Author Topic: Old Dogs.... new tricks  (Read 316 times)

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Offline andy harwood

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Re: Old Dogs.... new tricks
« Reply #15 on: Monday,March 20, 2017, 04:16:13 PM »
check out eastwood site. they have a nice variety of tig/mig setups. I'm sure there are others though. Or make a trip to welders supply, prolly cost a bit more.


Offline BDA

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Re: Old Dogs.... new tricks
« Reply #16 on: Monday,March 20, 2017, 05:50:52 PM »
I've started watching Northern Tool and Harbor Freight and occasionally Amazon, but so far, I'm just watching...

Offline EuropaTC

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Re: Old Dogs.... new tricks
« Reply #17 on: Monday,March 20, 2017, 11:15:41 PM »
I checked and the MG club has a MIG welder so unless I find a friend with a TIG welder, I'll probably have to start on MIG. There is the possibility that I might buy my own welder - if I can find a place to store it! A friend told me to get the highest amperage welder I can afford, but that's not much help for me. I don't think I'm likely to weld anything as thick as 1/4". What amperage would you recommend?

The logic on buying the highest amperage set can't really be faulted because you can always turn it down !  However in the DIY world where it's your own time and doesn't matter if you finish today or tomorrow, then there's a place for lower powered sets. Clearly I'm no expert but I'll happily tell you what I bought and why.

My set is a 160 amp, DC only set with the facility for upslope/downslope/pulse welding, it's compact and runs off a (UK) standard 13 amp plug.   160 amp because 200+ amps requires a 16 amp input. The advantages of higher power are thicker metals, longer duty cycles before it overheats/cuts out and faster welding.  Most sets I saw also do arc welding so a higher amperage would come in handy should you want to weld 1/2" steels but I've no intention of welding greater than 1/4" with this set.  If it's of interest, that header tank is 1mm 304 SS and was mostly welded at 40 amps, the highest I went to was 50 amps on pulsed current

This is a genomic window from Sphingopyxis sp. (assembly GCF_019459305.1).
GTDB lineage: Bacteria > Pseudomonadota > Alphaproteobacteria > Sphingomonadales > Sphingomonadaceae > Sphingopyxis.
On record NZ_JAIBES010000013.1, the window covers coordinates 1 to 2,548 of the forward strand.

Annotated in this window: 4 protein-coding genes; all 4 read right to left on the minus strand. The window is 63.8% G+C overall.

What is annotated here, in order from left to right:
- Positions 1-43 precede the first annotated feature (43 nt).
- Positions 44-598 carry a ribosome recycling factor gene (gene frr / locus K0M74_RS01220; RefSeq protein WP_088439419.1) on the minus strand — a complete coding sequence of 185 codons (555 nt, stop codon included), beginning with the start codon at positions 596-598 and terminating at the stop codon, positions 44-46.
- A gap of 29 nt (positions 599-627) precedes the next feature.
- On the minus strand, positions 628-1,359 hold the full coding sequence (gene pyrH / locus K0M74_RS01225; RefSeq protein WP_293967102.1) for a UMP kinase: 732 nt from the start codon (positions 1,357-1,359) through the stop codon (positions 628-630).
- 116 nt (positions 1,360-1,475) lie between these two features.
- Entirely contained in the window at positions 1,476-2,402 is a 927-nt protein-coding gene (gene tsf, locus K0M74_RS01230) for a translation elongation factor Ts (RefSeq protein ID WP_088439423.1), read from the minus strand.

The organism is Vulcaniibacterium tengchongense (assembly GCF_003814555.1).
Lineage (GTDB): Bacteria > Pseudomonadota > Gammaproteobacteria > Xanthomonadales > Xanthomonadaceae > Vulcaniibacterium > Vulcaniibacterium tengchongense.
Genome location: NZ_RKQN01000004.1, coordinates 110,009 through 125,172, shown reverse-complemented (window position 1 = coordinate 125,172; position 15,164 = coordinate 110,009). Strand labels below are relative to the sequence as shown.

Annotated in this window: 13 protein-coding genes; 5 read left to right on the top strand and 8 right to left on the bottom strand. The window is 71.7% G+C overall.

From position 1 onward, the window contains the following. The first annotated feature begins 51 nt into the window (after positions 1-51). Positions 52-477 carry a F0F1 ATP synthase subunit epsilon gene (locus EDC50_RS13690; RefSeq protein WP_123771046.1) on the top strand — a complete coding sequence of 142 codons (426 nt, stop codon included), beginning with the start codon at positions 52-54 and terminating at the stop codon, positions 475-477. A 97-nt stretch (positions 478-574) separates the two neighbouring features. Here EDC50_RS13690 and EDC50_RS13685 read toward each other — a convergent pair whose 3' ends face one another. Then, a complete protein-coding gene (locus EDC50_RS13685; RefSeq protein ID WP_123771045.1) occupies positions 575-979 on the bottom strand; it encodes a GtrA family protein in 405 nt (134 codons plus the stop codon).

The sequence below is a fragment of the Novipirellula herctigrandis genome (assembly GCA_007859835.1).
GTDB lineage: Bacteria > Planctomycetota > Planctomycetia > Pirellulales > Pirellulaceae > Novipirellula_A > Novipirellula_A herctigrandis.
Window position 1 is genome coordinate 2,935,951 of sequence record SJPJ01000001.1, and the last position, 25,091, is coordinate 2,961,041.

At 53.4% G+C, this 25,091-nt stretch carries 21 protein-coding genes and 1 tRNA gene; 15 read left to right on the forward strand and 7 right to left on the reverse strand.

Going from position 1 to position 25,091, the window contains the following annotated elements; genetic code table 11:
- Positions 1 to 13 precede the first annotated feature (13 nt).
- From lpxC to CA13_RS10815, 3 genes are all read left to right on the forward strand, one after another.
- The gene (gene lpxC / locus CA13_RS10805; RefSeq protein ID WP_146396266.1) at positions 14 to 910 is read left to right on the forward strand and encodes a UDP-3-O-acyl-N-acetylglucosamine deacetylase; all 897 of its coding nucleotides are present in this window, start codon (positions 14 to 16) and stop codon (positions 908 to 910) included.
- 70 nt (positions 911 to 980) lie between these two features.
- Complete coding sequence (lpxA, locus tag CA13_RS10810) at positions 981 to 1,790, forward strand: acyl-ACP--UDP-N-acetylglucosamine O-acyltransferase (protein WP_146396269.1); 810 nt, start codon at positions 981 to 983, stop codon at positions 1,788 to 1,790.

I picked DC only because sets with AC welding are for Aluminium and other highly oxidising metals. I considered an AC/DC set but decided I'd probably not use the facility as I've got a MIG set which I would use for Al.   

Upslope/downslope just make it easier to control the start & finish of a weld, plus reducing the tendency for crater cracking at the end of a run with some metals. 

Pulse welding because you can minimise overall heat input and still have good penetration. I think it's easier to control on thinner metals, especially if you're welding without filler metal addition. I used pulse on the overflow return tube attachment where it was easy to build up heat but I don't think it's essential, more a "nice to have".
 
That's the so-called "logic" behind my purchase although you need a lot of man-maths to claim it's a sensible buy  ;)

I don't know if it's an option over there in the US, but some places in the UK run training schools for hobbyists and if you could find one locally that might give you a taster ?

Brian

Offline FranV8

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Re: Old Dogs.... new tricks
« Reply #18 on: Tuesday,March 21, 2017, 12:23:35 AM »
That's not an RTech by chance is it? I have the 160 amp AC DC.  I bought the pedal as well which helps in some situations. 

I also changed the torch to a water cooled one, so much lighter and more flexible than the stock air cooled one.  I built the cooler out of a central heating pump and a Corvette power steering cooler, bit overkill but it works a treat.

TIG is great for clean jobs where you can set things up where you can get to them (I can't recollect getting the hang of doing it upside down).

Offline EuropaTC

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Re: Old Dogs.... new tricks
« Reply #19 on: Tuesday,March 21, 2017, 12:53:19 AM »
That's not an RTech by chance is it? I have the 160 amp AC DC.  I bought the pedal as well which helps in some situations. 
:)

Yep, it's RTech 160amp but just the cheaper DC version.  I've been very impressed with it so far.